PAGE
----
Later, Armistead did offer Rock some advice.
“I told him he’d be much happier if he came out of the closet and that I’d help him with that.
“But Tom, his then boyfriend, said, ‘Not till my mother dies’. I remember thinking, if I was sleeping with Rock Hudson, I’d want my mother to know immediately.”
Hudson’s heavy drinking, heavy smoking lifestyle resulted in quintuple bypass surgery in 1981, around the time Aids was first identified in the gay community.
At a dinner party with the Reagans in 1984, photographs were taken. Nancy subsequently sent Rock a particular shot telling him he should have that pimple on his neck checked.
On June 5, a consultation with his doctor revealed that Rock had Aids.
He was being wooed, meanwhile, by the producers of glossy TV soap Dynasty to accept a role as Linda Evans’s adulterous lover in the fifth series. After initial hesitation, he agreed to appear in seven episodes for $700,000.
Linda was thrilled, but it didn’t quite go according to plan. “In 1975, we’d worked on McMillan & Wife. But, when I saw him again, he was so much thinner. He said he’d been travelling a lot and had lost some weight along the way.”
What he didn’t share with Linda was his medical diagnosis. So that when she was thrown by her horse in one scene and Rock rushed to her side, their resultant embrace was a pretty tepid affair with him pecking her cheek rather than kissing her full on the lips.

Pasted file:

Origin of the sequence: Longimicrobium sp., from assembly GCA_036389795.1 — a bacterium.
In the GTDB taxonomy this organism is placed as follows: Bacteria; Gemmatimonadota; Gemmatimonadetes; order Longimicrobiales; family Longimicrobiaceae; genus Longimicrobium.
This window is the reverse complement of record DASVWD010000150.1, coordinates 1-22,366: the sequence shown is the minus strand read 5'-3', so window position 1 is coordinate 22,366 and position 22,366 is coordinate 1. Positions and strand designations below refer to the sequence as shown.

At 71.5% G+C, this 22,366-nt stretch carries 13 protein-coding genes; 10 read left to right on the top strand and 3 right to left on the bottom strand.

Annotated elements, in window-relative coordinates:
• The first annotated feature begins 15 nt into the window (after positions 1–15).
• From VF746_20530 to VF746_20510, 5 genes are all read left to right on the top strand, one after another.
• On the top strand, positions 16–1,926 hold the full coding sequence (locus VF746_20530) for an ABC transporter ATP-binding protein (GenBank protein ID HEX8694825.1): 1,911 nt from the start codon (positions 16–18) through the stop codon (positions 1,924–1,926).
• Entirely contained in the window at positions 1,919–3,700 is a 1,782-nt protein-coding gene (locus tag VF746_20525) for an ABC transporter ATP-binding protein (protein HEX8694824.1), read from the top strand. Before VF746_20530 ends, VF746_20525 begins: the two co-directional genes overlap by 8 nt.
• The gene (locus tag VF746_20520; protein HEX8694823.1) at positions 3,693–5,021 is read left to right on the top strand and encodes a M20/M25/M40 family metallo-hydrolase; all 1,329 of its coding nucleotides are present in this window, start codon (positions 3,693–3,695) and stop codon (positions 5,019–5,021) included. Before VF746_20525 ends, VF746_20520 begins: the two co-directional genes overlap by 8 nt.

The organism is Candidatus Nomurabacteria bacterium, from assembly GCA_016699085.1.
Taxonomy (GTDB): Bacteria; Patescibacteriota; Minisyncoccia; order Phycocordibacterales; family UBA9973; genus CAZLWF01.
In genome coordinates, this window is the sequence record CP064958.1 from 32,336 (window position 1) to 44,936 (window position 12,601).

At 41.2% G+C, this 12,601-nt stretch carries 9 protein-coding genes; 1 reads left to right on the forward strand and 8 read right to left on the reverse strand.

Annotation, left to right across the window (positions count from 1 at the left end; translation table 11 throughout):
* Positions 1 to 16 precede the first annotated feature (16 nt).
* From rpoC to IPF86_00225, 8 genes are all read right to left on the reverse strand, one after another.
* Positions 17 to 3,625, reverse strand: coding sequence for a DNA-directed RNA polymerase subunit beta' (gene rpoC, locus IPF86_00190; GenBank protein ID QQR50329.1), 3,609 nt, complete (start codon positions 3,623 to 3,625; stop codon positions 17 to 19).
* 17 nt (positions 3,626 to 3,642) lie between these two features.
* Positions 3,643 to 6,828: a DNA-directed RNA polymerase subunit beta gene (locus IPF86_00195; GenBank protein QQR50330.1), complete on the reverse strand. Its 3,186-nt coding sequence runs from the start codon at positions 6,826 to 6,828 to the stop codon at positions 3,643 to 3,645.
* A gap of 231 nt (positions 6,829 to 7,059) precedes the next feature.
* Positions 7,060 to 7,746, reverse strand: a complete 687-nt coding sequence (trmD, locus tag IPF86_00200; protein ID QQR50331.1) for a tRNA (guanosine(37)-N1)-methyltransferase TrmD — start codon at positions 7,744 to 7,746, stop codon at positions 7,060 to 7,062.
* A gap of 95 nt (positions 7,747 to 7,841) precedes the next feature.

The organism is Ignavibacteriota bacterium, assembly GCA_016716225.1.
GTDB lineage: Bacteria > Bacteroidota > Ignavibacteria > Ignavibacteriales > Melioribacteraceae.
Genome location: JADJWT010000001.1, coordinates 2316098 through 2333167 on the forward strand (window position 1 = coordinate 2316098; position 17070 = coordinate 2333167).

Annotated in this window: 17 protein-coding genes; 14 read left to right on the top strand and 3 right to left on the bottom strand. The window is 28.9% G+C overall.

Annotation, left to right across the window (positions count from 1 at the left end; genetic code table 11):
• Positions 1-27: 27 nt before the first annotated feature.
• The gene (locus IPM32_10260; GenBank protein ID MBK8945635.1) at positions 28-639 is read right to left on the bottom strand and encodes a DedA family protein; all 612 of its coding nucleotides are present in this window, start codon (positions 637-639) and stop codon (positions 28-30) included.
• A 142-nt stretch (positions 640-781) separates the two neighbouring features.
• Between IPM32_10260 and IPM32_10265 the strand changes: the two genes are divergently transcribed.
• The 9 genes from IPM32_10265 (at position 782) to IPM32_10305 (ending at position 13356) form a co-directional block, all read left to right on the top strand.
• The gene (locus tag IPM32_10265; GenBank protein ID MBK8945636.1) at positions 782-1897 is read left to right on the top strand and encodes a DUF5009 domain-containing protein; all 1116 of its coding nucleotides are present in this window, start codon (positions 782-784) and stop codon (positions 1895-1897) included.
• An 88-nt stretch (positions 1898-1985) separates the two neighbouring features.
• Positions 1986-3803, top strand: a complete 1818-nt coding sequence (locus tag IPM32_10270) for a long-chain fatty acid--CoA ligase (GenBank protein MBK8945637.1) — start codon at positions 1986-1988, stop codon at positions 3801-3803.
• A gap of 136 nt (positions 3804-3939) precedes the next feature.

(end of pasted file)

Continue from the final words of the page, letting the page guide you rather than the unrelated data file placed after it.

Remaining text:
Rock was in moral torment over his deadly secret, confessing to sometime boyfriend Marc that it had been the worst day of his life.
“I know Rock was protecting me,” a tearful Linda later revealed, but some cast members wouldn’t even come into the make-up room if she was there for fear they might catch Aids.
By July, with his appearance clearly ravaged by the disease, Rock agreed to travel to Paris for further trials. But, by now, his life was ebbing away and the world knew the reason.
No commercial airline would fly the stricken star back to LA so a 747 was chartered for $250,000 to return him to his sprawling, hacienda-style house, known as The Castle, in Beverly Hills where he died on October 2, 1985, aged just 59, although by then looking 20 years older.
US government fundraising for Aids research increased by $70million in the year after he died.
By a cruel twist of fate, it was in death that Rock became the world’s most high-profile Aids activist, the poster boy for a global pandemic, and perhaps the greatest role he ever played.
- Rock Hudson: All That Heaven Allowed, available on digital platforms from tomorrow